Saturday, May 31, 2014

Rocking your World; Week 22, and a Saturday Smile

Well here I am, a day late this week, but I made it!
I am starting with a little Saturday Smile – some pretty pansies that I bought a while back and almost lost because I didn’t get around to planting them up, or watering them. But they made a good recovery and now sit on my front step. Yesterday they were all holding up their faces to the sun, and smiling at me, so I just had to smile back. I hope you do too.

Which leads me into a fairly garden orientated post today. This time of year prompts us, and many others I am sure, to think about tidying up the yard, so we decided to tackle a tatty bit of fencing at the back of us. 

It used to be covered with a roll of bamboo but this has a limited life, and when the dogs were pups, they enjoyed chewing all the broken poles, and then putting their heads through the railings to look down into the green zone below. They are mostly too big to do this now anyway. 
The fence has an elderly stephanotis plant climbing up it, so between us we cut out a panel of the old fence and gently moved it to prop against the house while we were working. While Chris put up the new fencing, I trimmed the plant to within an inch of its life, and it is now back in place. It looks a bit sparse but I expect it will grow again. It smells heavenly when it is in full bloom.

I am really happy to see this rather strange flower blooming again this year. It is a strelizia nicolai, and I have to admit, it is not one of my favourites. I much prefer its cousin, the purple and orange 'bird of paradise' plant. But it is quite exotic. It has multiple flowers on each stem, and as the buds open they drip sticky goo. But then the big white flower appears with a pale blue tongue. 

Last year, when Kim was a pup, he stirpped it to the ground (or pot, as we have very little plantable land, so most of our plants are in large pots). It has big leaves with string fibres in, and he just couldn't resist pulling these and shredding them. So I repotted it, and tucked it behind another plant for the winter, and this year it is back, looking stronger than ever.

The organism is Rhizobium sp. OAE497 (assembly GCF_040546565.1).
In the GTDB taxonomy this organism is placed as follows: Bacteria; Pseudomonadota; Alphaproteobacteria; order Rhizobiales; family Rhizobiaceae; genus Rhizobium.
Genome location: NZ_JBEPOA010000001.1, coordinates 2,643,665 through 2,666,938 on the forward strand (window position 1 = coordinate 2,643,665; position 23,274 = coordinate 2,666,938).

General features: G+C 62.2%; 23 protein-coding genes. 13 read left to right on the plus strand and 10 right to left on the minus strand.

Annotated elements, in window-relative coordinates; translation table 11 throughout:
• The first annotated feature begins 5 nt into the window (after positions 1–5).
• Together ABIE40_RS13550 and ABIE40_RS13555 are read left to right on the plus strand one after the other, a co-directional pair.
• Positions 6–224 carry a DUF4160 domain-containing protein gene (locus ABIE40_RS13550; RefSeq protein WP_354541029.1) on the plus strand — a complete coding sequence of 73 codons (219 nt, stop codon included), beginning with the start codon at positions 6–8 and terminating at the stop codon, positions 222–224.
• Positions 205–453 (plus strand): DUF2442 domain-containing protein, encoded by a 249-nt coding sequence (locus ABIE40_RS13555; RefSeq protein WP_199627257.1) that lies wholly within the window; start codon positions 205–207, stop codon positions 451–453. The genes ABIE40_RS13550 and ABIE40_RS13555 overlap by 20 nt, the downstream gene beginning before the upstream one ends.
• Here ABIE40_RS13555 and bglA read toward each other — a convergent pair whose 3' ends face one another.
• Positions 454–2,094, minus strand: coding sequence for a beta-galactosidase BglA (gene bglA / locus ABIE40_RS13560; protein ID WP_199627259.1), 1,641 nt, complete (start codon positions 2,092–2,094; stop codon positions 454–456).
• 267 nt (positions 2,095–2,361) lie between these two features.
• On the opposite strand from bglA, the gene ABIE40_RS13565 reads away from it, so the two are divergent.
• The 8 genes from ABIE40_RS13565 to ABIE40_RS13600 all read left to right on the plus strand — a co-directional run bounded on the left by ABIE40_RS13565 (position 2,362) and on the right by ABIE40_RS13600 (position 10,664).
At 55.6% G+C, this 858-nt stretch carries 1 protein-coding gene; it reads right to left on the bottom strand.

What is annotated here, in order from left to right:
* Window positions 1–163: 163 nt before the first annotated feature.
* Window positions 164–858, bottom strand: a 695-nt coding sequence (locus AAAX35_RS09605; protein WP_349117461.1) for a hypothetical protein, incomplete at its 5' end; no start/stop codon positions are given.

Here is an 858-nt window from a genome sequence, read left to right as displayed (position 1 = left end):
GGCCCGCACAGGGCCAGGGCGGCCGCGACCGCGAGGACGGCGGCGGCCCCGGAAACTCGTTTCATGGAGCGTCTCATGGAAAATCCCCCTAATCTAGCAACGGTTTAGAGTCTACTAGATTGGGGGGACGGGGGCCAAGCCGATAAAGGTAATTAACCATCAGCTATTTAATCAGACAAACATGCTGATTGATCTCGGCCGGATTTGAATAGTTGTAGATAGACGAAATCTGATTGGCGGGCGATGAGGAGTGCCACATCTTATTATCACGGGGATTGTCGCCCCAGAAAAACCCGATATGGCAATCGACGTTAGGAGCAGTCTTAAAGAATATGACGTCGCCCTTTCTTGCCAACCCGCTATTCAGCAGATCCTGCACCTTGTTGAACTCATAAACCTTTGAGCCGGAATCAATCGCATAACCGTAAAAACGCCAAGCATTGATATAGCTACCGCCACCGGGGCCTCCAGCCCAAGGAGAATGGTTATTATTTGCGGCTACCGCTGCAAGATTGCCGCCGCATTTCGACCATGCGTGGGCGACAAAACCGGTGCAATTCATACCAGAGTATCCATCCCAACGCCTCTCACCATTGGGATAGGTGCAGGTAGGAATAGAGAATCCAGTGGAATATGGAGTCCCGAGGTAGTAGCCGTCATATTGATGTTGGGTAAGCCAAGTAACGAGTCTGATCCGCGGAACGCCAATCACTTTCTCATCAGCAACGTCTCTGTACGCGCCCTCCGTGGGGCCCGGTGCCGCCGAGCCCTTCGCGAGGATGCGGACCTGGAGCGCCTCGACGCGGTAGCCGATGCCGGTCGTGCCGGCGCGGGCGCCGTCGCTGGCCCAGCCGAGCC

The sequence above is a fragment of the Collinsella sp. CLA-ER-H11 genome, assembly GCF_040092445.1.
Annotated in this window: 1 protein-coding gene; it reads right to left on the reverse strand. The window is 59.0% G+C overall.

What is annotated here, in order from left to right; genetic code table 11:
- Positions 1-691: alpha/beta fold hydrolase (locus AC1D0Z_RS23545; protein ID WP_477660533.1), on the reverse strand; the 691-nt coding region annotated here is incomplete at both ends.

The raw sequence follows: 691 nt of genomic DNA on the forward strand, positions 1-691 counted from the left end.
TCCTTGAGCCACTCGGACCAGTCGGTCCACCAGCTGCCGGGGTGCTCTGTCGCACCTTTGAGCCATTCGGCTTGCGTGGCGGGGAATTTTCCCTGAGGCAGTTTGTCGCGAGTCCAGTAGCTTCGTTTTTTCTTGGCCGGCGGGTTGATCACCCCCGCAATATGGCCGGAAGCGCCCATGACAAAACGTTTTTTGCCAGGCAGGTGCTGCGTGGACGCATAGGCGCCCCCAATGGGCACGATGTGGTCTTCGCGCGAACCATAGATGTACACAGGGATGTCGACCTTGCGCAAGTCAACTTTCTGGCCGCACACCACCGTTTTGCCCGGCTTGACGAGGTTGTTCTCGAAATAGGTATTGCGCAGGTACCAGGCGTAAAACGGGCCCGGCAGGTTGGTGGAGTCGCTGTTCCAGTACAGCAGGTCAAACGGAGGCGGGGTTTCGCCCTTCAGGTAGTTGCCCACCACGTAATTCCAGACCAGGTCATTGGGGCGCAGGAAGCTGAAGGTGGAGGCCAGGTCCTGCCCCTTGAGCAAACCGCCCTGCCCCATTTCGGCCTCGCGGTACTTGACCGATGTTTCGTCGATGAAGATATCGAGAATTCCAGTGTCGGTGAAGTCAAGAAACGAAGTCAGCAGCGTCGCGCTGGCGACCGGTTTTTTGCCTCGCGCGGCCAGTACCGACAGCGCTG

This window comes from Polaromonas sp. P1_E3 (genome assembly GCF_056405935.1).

While out there with my camera, I spotted this beautiful carpenter bee, dipping deep within the flowers for his breakfast. I have shown these bees on here before, but I rarely manage to capture their beautiful blue sheen like I have this time. They are non agressive, and I like to see them enjoying my flowers as much as I do.
Yesterday I went to the garden centre and bought some lovely geraniums and kalanchoes, and replaced our red hibiscus which is straggly and has few flowers on it. I was surprised at the price of some of the cacti they had there. Makes me think I had better tidy mine up a bit. I need a strong pair of leather gloves for that job!
Little Tango is settling in well. The other cats are not keen to have him in the house, and are tending to stay out in the garden for most of the day, but I call them all in at night, as they do not have a lot sense on the road. At first I shut Tango in a separate room but now I leave all the doors open. When I got up one morning, I found Paco, Luna and Tango all in one room. They were each on their own chair, and were keeping a wary eye on each other, but they did all go to kitchen and eat breakfast together before Paco and Luna shot out through the back door. But that's progress. I think they are getting used to the idea of having a 'new brother'.

The reason I couldn't write this post last night as I usually do, was that it was our first Cantante choir concert. It was on 'home ground' the room where we practice, so it was a good one to start with. It went really well and the audience were very appreciative. We have another one next Thursday and then four more before the end of June!